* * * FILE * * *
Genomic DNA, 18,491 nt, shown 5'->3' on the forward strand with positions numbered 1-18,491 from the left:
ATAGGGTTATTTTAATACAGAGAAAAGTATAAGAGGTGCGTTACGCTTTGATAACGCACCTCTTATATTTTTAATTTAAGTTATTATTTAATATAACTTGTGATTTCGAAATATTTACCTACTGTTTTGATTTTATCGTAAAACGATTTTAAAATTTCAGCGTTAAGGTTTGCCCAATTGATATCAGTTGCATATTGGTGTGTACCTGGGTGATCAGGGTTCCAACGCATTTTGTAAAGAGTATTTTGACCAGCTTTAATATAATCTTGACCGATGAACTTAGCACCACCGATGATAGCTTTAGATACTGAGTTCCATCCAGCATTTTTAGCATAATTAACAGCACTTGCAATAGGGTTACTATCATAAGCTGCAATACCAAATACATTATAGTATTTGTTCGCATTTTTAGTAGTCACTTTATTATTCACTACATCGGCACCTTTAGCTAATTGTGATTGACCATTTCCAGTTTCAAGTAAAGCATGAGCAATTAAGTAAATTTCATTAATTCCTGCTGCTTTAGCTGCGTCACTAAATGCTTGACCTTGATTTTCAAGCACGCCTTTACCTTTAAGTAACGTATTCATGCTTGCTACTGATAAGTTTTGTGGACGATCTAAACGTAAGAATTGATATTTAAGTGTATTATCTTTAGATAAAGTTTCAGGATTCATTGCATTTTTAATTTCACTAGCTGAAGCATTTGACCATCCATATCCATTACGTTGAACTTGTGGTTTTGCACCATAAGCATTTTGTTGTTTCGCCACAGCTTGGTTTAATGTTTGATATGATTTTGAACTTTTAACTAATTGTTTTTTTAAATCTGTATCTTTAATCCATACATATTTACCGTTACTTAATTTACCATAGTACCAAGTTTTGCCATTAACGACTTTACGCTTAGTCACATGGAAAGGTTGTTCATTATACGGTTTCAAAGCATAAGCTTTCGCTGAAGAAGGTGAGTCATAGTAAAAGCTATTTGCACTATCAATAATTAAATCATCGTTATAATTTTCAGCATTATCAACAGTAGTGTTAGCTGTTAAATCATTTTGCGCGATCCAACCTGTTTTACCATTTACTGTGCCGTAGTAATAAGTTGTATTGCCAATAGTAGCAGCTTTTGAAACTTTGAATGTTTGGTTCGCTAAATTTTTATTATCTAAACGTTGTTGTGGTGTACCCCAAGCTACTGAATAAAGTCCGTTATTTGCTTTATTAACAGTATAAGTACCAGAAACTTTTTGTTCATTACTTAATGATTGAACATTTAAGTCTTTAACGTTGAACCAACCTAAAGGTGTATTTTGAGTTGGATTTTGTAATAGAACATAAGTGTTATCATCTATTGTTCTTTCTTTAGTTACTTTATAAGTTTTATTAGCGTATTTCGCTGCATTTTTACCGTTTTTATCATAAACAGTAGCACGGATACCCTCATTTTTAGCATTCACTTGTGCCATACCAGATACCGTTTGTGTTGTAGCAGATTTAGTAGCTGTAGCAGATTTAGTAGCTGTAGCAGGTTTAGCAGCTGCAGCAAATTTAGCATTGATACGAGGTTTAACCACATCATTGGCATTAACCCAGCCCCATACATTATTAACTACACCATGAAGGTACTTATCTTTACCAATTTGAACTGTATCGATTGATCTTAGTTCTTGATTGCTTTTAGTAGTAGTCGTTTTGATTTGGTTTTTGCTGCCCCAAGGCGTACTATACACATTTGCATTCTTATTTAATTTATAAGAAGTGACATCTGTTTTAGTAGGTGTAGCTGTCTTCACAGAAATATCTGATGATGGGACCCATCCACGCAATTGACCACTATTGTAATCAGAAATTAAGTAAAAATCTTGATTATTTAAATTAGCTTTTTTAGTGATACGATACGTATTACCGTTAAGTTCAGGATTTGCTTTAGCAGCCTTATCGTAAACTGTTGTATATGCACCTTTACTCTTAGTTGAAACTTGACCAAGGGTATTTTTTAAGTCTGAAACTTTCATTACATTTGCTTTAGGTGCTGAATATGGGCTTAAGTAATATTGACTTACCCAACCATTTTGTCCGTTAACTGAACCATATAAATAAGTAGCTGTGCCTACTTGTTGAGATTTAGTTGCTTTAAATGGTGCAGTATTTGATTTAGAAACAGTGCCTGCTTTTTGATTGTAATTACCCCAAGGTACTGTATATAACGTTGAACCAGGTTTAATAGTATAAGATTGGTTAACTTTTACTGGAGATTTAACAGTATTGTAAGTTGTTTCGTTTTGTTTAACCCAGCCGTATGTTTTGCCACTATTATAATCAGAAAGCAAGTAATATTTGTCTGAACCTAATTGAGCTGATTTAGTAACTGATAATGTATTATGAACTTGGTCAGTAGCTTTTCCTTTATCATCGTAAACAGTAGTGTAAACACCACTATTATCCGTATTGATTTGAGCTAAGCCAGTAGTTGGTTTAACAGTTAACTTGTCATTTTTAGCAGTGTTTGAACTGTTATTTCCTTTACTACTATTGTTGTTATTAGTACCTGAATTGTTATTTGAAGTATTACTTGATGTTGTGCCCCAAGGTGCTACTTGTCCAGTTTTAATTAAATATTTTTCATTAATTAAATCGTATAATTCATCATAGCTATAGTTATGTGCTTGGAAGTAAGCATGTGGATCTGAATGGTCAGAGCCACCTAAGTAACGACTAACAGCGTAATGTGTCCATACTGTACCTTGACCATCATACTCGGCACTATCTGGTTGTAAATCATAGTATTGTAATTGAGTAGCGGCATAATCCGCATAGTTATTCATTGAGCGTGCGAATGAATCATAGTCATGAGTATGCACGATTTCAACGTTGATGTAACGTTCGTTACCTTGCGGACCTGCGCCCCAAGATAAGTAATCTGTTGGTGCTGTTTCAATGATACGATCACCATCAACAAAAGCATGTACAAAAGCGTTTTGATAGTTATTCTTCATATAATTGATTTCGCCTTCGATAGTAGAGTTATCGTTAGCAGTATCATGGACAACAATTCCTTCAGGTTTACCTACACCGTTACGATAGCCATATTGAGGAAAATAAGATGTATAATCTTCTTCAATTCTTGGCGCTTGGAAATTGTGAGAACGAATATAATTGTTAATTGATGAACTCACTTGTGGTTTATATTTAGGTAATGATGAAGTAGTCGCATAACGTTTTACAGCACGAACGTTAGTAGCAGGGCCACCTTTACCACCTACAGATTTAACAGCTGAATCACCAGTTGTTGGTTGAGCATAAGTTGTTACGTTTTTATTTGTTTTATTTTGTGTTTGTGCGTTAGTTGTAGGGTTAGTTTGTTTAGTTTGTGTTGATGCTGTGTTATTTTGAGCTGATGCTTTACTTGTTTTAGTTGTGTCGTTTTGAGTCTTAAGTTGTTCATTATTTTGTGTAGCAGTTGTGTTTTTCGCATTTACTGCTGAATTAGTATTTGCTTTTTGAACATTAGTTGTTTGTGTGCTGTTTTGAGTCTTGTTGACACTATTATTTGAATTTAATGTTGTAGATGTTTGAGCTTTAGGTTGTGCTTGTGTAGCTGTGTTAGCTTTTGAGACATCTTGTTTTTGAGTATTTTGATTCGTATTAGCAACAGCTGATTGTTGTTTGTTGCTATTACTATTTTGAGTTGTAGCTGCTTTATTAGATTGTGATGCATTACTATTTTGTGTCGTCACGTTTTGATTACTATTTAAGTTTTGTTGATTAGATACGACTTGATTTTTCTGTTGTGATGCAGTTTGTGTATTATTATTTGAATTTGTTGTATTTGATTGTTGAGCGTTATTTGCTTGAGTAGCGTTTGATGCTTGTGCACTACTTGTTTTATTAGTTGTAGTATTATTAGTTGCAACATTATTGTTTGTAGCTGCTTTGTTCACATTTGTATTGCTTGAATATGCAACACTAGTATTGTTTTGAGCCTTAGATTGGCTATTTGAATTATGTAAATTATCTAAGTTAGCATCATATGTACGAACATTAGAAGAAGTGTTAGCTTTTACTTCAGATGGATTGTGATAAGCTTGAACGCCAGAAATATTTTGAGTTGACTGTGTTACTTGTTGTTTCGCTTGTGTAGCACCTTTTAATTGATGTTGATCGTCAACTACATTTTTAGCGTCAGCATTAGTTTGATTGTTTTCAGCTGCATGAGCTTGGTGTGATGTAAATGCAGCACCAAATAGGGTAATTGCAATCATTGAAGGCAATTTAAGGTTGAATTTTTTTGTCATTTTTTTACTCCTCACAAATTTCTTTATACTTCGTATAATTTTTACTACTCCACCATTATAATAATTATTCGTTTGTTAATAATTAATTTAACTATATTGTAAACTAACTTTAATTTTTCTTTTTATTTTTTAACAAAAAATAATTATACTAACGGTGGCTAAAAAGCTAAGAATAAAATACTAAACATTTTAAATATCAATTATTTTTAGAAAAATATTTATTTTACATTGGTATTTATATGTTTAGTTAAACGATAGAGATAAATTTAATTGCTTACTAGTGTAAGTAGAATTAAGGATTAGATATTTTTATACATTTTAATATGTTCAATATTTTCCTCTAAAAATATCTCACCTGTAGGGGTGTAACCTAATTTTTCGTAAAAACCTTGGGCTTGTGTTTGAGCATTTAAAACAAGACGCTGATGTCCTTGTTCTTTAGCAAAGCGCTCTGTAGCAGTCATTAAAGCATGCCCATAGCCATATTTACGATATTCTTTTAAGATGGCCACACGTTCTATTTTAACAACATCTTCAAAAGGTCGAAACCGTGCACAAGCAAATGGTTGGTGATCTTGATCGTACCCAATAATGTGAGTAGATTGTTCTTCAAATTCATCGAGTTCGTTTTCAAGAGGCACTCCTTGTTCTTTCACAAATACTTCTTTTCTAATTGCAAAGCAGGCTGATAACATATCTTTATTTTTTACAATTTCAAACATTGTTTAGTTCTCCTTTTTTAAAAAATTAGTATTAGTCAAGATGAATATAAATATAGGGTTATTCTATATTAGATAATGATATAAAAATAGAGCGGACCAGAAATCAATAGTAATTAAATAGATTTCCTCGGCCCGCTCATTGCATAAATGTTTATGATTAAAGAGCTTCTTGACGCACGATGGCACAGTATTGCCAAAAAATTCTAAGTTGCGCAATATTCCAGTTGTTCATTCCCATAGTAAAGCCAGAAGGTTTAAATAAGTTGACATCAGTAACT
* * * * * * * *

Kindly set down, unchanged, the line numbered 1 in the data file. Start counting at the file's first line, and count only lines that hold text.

Genomic DNA, 18,491 nt, shown 5'->3' on the forward strand with positions numbered 1-18,491 from the left: